* In Baryshnikov's American Ballet Theatre version, staged in 1976 and first broadcast on TV in 1977, all of the original Tchaikovsky score is used, but the order of most of the dances in Act II (the section of the ballet with the least plot) is changed, and the "Arabian Dance" had to be omitted in the television version in order to bring the program in at ninety minutes with three commercial breaks. Drosselmeyer makes his appearance at the Christmas party earlier, just before the Marche, and the music normally used for his entrance is here used as scoring for the puppet show. Baryshnikov also turned the "Intrada" (slow section) from the "Pas de Deux" into a dance for Clara and the Prince rather than one for the Sugar Plum Fairy and her Cavalier. He made it the emotional climax of the ballet by placing it just before the Final Waltz and Apotheosis, rather than just before the Tarantella - this in a scene that ordinarily has no big emotional moment.

* In the Royal Ballet, London's 1985 version, Tchaikovsky's score is used and the original order of the dances is not changed at all, but the Mother Ginger dance is omitted. This version was re-staged with some of the same dancers taking different roles, as well as with new dancers, in 2001. In the 2001 version, Alina Cojocaru danced the role of Clara, a role danced in 1985 by Julie Rose. Anthony Dowell, who had danced the Sugar Plum Fairy's Cavalier in 1985, danced the role of Drosselmeyer in the 2001 version.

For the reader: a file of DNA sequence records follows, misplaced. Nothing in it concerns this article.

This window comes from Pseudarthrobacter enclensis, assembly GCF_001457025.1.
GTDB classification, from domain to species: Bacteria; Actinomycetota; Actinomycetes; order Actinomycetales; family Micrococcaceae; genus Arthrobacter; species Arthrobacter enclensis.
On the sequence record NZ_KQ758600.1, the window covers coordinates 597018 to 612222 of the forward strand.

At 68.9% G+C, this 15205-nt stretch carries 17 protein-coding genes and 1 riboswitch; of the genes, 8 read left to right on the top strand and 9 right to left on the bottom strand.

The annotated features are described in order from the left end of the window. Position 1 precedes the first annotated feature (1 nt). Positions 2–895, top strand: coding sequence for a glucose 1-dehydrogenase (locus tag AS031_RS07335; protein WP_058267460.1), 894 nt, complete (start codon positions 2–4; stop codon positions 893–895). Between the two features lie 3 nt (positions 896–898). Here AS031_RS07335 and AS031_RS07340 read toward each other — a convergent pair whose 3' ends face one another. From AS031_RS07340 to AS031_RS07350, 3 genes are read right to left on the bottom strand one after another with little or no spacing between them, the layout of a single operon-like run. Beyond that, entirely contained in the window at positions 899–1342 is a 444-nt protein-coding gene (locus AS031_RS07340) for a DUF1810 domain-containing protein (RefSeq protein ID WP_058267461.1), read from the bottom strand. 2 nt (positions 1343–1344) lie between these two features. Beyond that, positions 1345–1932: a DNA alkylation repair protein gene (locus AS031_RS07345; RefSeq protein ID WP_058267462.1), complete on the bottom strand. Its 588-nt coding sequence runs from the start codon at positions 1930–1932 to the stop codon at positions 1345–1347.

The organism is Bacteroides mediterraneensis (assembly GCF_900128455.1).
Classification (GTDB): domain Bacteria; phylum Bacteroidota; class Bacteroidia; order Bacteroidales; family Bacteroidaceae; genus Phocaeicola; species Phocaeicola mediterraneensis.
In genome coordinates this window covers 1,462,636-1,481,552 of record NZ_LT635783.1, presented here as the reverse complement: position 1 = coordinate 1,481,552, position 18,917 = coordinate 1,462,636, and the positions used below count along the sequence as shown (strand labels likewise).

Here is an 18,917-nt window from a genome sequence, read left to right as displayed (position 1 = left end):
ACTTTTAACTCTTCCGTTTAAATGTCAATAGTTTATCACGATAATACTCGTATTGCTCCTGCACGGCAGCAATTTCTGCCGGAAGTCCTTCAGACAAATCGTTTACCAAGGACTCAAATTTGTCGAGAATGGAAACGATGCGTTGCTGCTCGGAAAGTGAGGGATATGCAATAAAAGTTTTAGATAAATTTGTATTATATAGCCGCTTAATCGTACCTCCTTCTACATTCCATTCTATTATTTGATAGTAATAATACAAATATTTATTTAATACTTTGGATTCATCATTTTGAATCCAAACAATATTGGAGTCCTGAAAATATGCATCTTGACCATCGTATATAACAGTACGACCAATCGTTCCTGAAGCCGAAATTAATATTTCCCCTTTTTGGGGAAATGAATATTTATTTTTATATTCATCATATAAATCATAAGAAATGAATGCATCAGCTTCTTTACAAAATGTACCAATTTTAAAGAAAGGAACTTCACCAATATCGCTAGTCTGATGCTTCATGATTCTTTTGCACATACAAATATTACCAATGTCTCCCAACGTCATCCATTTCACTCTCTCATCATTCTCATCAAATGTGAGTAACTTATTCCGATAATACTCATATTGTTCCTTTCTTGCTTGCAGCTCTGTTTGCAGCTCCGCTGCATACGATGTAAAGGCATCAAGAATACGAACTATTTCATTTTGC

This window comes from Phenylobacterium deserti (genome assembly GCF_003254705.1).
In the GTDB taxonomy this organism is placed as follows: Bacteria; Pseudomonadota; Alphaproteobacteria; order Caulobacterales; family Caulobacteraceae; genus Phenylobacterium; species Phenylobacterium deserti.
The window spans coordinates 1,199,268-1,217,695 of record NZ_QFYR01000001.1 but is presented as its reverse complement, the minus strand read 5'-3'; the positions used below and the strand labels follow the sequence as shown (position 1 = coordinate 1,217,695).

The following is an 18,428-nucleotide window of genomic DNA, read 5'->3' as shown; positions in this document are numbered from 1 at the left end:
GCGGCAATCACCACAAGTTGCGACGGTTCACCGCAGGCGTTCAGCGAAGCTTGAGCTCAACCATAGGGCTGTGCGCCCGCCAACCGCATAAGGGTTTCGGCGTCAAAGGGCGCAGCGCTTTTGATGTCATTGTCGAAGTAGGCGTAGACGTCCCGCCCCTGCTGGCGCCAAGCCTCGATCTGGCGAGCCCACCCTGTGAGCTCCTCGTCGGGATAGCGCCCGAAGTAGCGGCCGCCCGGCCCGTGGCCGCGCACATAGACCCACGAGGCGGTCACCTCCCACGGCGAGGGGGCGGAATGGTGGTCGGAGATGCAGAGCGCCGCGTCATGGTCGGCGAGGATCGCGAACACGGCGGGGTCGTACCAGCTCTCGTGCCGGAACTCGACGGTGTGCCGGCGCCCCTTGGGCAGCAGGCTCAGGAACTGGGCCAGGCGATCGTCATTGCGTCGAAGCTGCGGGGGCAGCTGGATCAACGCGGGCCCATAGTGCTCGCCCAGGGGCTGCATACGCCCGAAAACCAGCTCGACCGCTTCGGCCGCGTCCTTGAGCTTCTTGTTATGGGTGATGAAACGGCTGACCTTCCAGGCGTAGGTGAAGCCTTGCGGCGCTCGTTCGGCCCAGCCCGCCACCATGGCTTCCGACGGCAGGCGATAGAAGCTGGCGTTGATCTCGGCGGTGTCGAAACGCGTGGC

* The 1954 George Balanchine New York City Ballet version, first broadcast on TV in 1957, and filmed with Macaulay Culkin in the title role for movie theatres in 1993, adds to Tchaikovsky's complete score an entr'acte that the composer wrote for Act II of "The Sleeping Beauty". It is used as a transition between the departure of the guests and the battle with the mice. During this transition, Clara's mother appears in the living room and throws a blanket over the girl, who has crept downstairs and fallen asleep on the sofa; then Drosselmeyer appears, repairs the Nutcracker, and binds the jaw with a handkerchief. And the "Dance Of The Sugar Plum Fairy" is moved from near the end of Act II to near the beginning of the second act, just after the Sugar Plum Fairy makes her first appearance.